Here’s where the real magic of permalinks comes in – the ability to utilize keywords in the URL.
Remember – the permalinks define the URL of each individual blog post. And in WordPress, you can actually specific (customize) these URL’s.
Login to your WordPress blog and open up one of your existing blog postings (click to edit it).
Right underneath your TITLE, you notice a section called “Permalink:”
The very last part of the Permalink: section is the portion of your URL that is editable. And since you can customize the URL in this fashion, this is a great opportunity to target additional keyword phrases for your post.
The more keyword phrases your posts are optimized for, the more likely you’ll be found in Google for a wider range of keyword phrases – which is a good thing!
Using Keyword Variations in Permalinks
First, you should be using keyword phrases in the titles of your WordPress blog posts (read WordPress SEO Tips Part III – Be Keyword Concious).
Since you are using your best keywords in your title, there may be some other keyword variations that are relevant to your article, but not realistic for your title.
This is where the power of the permalink comes in!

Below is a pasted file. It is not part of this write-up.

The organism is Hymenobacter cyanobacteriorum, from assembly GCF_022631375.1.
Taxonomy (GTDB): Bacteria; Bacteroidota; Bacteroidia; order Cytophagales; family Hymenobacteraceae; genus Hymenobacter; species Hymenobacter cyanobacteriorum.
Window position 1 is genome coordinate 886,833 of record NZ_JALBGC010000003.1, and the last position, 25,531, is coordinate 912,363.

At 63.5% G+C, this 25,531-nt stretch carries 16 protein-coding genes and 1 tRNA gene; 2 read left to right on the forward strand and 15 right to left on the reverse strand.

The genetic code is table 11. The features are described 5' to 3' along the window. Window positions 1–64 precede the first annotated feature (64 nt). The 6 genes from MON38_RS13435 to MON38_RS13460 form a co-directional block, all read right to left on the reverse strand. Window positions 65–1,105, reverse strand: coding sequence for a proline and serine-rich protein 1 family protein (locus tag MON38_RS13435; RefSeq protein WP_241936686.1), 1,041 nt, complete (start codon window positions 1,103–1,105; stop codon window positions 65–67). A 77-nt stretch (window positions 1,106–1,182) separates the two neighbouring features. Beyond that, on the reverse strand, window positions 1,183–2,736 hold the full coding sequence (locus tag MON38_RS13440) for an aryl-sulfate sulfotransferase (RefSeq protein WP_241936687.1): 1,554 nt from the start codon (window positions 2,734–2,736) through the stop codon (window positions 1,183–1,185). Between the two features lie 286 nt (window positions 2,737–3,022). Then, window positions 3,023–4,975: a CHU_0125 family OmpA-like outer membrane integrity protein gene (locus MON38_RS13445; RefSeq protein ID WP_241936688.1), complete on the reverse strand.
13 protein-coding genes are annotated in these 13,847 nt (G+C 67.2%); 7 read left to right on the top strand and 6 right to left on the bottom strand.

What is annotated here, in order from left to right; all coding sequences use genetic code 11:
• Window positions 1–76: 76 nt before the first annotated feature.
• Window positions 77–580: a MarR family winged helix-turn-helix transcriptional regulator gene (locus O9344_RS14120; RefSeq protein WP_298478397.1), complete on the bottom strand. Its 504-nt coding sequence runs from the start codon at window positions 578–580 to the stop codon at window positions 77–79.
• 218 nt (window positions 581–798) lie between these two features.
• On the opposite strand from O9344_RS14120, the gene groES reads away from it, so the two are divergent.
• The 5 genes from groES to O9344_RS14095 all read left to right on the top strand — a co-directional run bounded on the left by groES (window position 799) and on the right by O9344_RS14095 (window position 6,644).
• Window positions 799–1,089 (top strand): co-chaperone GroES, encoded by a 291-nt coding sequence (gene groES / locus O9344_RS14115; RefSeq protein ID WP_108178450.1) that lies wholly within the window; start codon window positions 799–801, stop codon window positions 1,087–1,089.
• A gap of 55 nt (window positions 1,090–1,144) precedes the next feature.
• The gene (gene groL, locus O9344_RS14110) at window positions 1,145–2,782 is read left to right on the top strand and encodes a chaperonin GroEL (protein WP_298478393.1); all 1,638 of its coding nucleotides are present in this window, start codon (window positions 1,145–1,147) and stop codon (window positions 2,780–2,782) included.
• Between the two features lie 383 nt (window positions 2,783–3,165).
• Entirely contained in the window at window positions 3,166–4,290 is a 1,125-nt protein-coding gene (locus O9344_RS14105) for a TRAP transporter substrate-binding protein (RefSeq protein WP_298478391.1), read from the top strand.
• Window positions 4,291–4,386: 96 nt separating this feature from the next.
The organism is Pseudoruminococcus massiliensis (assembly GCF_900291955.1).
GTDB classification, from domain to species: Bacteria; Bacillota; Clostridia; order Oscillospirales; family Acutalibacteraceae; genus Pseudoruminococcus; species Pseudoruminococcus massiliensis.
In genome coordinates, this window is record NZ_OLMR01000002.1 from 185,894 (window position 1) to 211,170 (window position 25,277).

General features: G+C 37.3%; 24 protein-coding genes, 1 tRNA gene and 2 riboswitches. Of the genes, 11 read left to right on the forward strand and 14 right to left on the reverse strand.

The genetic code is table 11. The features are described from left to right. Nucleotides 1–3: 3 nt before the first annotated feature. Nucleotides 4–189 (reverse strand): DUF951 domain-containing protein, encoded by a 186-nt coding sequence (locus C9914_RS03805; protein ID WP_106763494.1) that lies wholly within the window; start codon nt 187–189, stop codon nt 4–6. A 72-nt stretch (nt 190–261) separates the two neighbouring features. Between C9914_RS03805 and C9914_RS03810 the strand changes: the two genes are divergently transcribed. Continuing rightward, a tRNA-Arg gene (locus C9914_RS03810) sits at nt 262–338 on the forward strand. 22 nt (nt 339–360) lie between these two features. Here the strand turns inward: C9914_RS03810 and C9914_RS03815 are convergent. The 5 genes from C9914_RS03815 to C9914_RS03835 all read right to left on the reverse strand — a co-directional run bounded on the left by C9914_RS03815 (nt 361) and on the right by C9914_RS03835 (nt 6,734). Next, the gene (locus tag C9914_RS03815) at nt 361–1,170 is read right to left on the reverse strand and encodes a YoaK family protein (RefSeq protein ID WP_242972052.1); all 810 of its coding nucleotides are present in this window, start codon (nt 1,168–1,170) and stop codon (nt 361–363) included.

In the “editable” section of the permalink, use keywords that are variations of your main keywords in your title, or even completely different (but relevant and related) keywords.
The “permalink” is a very powerful place to get your WordPress blog posts optimized for keyword phrases. It is almost (but not quite) as effective as the title tag (your blog post titles).
How To Structure Keywords in Permalinks
You’ll find a million different ways that people structure the “editable” portion of the URL’s in WordPress blogs. But I’m going to tell you the absolute best way to do this so that you get maximum exposure in Google, and to ensure your blog postings are optimized for crawling and indexing in search engines.
Use the “keyword-dash-keyword-dash-method”
Ok – this is something I just made up, but I’m trying to make a point here.
Use dashes between your keywords!